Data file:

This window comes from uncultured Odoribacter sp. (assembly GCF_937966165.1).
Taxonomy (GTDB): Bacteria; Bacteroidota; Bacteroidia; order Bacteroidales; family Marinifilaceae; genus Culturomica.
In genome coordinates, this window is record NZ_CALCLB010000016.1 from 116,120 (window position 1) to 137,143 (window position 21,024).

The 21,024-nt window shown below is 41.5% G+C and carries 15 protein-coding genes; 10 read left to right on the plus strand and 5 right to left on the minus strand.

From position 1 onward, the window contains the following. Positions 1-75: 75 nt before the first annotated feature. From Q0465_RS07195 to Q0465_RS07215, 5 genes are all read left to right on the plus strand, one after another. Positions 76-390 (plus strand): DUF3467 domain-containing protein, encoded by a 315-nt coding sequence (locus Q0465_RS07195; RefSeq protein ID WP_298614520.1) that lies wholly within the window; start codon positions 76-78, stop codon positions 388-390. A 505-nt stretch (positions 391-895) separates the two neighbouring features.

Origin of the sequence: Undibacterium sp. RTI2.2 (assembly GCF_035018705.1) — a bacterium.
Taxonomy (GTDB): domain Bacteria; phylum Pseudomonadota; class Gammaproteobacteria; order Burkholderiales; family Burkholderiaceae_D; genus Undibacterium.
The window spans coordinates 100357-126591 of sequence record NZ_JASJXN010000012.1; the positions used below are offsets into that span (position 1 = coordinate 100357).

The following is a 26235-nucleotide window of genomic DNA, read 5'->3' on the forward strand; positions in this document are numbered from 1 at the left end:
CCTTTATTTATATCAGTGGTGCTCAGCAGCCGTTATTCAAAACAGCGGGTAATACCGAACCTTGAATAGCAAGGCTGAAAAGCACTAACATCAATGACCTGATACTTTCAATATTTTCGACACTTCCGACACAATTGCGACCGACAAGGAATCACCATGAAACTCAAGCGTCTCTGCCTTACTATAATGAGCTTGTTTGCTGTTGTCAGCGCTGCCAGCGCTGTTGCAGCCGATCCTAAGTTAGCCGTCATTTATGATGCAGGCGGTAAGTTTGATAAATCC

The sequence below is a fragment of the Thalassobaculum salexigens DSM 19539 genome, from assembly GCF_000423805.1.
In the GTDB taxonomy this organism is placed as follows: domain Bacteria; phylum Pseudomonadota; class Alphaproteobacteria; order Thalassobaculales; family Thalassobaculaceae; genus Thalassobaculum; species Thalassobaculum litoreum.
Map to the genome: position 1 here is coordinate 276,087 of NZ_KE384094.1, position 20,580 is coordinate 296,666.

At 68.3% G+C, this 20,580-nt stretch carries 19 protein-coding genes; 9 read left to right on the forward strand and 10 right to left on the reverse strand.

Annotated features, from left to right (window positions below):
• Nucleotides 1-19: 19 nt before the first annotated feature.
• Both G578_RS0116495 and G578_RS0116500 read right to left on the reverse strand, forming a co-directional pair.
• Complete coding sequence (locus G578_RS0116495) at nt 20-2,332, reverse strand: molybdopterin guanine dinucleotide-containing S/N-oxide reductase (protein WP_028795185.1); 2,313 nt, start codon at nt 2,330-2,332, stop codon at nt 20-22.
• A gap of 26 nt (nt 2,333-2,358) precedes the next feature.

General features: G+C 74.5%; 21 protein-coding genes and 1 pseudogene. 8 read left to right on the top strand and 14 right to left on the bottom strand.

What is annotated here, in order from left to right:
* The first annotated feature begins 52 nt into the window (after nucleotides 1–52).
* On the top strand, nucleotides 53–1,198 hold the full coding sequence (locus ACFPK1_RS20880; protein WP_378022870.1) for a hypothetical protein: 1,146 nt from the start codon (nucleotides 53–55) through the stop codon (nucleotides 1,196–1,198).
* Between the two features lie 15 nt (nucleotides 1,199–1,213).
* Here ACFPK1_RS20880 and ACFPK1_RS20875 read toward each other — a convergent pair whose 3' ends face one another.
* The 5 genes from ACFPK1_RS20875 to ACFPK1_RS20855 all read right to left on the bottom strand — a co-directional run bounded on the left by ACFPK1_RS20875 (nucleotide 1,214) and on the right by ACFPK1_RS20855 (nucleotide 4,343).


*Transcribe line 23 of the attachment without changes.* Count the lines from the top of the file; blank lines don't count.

* On the top strand, nucleotides 53–1,198 hold the full coding sequence (locus ACFPK1_RS20880; protein WP_378022870.1) for a hypothetical protein: 1,146 nt from the start codon (nucleotides 53–55) through the stop codon (nucleotides 1,196–1,198).